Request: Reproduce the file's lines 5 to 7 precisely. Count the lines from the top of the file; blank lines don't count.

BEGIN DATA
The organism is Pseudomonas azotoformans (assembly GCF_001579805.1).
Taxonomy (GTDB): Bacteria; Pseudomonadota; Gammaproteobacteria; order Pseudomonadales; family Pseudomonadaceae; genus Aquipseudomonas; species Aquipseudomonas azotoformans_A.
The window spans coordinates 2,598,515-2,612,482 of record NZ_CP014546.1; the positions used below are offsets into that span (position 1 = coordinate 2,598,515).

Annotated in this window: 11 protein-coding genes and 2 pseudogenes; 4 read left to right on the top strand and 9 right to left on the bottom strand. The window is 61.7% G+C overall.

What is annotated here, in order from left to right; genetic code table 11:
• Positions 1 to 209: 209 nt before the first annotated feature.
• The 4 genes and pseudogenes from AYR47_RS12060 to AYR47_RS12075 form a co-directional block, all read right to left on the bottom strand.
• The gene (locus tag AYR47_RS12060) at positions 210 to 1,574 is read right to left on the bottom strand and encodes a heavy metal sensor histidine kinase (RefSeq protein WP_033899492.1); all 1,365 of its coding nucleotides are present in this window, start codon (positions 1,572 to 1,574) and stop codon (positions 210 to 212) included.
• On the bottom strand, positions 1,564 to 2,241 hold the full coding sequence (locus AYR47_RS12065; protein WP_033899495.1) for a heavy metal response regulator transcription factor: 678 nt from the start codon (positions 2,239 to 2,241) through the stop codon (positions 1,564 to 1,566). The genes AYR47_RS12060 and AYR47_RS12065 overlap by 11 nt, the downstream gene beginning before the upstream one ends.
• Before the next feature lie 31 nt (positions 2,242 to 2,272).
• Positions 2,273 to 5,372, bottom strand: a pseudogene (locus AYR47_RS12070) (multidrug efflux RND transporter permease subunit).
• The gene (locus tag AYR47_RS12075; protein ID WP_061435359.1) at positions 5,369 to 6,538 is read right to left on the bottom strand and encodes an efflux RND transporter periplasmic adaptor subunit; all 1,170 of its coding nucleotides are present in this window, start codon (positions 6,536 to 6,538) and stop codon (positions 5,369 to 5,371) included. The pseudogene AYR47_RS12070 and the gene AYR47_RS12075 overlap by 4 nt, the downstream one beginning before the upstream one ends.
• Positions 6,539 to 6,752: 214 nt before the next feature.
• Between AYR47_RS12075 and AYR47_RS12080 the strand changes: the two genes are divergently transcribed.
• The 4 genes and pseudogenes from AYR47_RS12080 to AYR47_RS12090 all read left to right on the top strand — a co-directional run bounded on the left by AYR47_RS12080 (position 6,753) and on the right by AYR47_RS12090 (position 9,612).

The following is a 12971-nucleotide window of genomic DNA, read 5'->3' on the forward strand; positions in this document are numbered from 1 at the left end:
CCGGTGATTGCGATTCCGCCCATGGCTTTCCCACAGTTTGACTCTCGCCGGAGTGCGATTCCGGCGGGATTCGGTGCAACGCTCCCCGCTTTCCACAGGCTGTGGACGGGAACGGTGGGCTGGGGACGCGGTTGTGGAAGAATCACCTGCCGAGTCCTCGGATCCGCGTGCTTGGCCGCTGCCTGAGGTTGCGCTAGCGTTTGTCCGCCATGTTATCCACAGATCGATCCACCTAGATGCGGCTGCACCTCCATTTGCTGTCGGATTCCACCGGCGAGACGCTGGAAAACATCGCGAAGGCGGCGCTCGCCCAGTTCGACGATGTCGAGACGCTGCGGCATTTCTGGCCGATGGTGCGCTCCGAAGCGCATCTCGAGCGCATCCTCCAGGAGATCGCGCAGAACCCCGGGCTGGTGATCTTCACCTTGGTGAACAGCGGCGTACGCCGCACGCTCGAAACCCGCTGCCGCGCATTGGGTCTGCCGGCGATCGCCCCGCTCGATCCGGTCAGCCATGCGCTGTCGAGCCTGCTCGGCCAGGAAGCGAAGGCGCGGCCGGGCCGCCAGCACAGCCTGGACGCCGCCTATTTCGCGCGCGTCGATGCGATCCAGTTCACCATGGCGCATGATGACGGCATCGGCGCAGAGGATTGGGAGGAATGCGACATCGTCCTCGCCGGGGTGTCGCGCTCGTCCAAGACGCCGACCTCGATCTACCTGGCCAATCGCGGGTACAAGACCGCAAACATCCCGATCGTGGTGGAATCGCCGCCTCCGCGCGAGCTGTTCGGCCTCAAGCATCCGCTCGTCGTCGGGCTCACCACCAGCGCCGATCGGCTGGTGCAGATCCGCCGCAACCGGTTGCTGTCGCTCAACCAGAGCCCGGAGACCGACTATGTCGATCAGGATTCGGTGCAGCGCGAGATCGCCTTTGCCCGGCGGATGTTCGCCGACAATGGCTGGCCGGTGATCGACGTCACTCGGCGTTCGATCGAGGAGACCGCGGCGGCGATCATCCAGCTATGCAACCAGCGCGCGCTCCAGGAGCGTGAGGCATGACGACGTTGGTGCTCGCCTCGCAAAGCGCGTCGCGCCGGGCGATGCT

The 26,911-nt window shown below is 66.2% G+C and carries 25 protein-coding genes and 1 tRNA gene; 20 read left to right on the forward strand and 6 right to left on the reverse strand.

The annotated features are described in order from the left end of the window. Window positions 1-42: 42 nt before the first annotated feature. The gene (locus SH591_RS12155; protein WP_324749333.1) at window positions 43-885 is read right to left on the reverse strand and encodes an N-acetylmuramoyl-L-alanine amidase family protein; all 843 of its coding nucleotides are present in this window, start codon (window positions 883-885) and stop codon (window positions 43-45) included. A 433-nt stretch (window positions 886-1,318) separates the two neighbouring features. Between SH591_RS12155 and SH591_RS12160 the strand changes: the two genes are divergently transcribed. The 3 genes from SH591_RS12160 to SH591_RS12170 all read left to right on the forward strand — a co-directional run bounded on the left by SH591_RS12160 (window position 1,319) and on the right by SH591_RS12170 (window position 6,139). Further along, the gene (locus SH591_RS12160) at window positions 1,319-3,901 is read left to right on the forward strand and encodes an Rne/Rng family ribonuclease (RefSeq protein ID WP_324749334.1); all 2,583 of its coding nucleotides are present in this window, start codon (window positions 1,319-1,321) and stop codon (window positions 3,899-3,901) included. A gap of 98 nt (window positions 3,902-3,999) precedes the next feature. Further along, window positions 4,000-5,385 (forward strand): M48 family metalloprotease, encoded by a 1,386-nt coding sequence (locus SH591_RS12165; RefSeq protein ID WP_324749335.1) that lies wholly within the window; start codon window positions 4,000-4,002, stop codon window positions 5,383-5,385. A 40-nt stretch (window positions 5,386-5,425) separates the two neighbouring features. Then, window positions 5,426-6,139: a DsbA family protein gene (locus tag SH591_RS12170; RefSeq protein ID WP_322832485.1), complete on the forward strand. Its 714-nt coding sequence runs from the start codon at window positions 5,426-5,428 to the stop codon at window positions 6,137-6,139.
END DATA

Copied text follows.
What is annotated here, in order from left to right; genetic code table 11:
• Positions 1 to 209: 209 nt before the first annotated feature.
• The 4 genes and pseudogenes from AYR47_RS12060 to AYR47_RS12075 form a co-directional block, all read right to left on the bottom strand.